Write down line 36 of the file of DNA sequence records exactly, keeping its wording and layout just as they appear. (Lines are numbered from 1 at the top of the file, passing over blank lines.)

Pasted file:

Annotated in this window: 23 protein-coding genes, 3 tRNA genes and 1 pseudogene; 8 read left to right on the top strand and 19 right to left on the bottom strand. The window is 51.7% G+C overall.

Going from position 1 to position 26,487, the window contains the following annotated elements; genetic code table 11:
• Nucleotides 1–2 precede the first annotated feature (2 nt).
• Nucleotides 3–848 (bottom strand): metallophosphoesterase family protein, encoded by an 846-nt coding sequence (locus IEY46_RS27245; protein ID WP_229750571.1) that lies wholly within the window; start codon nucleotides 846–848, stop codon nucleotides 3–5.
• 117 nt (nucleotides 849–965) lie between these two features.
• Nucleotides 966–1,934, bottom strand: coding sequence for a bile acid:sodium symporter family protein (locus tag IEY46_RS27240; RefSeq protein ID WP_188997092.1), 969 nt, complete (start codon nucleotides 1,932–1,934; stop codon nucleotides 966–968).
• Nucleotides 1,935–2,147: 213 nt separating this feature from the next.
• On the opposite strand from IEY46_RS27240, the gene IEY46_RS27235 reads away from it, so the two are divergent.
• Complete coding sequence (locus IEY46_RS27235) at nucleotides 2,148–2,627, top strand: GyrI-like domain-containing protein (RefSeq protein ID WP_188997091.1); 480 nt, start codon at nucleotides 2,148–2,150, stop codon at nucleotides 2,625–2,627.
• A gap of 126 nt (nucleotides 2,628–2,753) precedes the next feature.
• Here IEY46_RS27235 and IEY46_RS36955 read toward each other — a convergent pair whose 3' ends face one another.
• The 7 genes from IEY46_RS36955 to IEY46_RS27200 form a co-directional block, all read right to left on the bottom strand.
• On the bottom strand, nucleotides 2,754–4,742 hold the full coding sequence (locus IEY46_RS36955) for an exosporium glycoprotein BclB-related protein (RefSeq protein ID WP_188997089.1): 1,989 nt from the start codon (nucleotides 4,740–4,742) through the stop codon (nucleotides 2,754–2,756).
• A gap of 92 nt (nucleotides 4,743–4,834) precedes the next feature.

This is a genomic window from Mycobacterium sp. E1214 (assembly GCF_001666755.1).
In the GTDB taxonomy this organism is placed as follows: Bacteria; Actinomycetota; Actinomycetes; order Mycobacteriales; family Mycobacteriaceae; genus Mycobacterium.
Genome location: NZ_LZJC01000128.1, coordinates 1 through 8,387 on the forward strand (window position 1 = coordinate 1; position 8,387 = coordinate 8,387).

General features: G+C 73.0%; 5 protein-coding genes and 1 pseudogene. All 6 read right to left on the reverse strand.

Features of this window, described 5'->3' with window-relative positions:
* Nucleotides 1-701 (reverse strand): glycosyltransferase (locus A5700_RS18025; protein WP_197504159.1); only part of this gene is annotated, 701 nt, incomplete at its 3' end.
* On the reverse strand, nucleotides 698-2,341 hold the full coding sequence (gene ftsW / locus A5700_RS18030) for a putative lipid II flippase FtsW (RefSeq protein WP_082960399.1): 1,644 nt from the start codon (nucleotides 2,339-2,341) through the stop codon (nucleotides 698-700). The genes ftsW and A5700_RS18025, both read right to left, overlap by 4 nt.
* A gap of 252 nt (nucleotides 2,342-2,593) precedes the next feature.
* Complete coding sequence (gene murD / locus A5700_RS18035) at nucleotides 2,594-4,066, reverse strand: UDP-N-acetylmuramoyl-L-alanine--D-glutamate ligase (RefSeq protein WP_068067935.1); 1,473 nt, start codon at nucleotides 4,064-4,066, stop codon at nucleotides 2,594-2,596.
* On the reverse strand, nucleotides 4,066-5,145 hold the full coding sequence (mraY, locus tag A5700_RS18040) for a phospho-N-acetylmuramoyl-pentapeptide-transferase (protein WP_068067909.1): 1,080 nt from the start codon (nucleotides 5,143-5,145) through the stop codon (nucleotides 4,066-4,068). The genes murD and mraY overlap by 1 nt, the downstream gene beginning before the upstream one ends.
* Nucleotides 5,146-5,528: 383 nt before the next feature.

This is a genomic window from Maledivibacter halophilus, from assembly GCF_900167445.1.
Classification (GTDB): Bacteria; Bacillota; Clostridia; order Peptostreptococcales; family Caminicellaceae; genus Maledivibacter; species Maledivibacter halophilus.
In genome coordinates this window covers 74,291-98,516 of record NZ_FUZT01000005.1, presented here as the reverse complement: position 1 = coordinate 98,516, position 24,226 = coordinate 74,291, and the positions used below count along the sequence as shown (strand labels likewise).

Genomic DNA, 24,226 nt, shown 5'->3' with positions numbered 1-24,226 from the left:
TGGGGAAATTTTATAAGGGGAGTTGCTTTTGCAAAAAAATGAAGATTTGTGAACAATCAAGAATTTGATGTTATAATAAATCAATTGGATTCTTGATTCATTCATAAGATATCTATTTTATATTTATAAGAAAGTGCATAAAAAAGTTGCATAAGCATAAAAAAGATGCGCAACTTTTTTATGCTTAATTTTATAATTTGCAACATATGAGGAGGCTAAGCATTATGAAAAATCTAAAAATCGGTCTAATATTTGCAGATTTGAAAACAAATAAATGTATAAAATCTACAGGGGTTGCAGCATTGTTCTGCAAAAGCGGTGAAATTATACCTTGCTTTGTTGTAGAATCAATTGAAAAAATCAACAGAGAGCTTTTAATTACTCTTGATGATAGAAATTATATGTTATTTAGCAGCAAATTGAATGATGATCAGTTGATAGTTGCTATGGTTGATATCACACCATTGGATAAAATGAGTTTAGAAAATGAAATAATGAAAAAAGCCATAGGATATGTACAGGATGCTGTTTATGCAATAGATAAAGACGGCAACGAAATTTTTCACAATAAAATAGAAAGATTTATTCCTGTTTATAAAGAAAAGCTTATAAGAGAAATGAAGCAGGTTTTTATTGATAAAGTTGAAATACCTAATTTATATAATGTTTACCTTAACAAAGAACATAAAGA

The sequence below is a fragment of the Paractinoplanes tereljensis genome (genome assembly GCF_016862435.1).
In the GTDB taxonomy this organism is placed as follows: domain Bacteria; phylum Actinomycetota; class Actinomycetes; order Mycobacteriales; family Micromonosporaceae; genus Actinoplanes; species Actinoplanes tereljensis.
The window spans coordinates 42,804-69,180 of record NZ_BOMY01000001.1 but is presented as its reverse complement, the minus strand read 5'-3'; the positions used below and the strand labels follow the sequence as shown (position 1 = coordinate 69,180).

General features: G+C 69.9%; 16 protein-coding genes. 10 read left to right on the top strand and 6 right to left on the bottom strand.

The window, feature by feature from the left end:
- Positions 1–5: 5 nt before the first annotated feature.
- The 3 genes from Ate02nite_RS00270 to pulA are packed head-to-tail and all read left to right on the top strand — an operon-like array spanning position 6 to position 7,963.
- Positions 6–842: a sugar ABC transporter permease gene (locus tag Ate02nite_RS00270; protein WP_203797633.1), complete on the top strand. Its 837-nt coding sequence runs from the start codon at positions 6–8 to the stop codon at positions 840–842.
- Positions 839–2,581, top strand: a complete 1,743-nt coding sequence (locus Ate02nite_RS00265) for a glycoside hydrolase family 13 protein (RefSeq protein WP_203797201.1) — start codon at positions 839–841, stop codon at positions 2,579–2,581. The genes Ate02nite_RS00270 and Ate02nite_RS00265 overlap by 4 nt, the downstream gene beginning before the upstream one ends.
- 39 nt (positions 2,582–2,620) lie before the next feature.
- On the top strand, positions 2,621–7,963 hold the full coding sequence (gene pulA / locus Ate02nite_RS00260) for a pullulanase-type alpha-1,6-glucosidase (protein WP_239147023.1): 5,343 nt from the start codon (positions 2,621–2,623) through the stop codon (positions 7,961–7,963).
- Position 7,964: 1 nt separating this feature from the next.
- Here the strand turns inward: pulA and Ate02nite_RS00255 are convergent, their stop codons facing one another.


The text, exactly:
- Positions 1–5: 5 nt before the first annotated feature.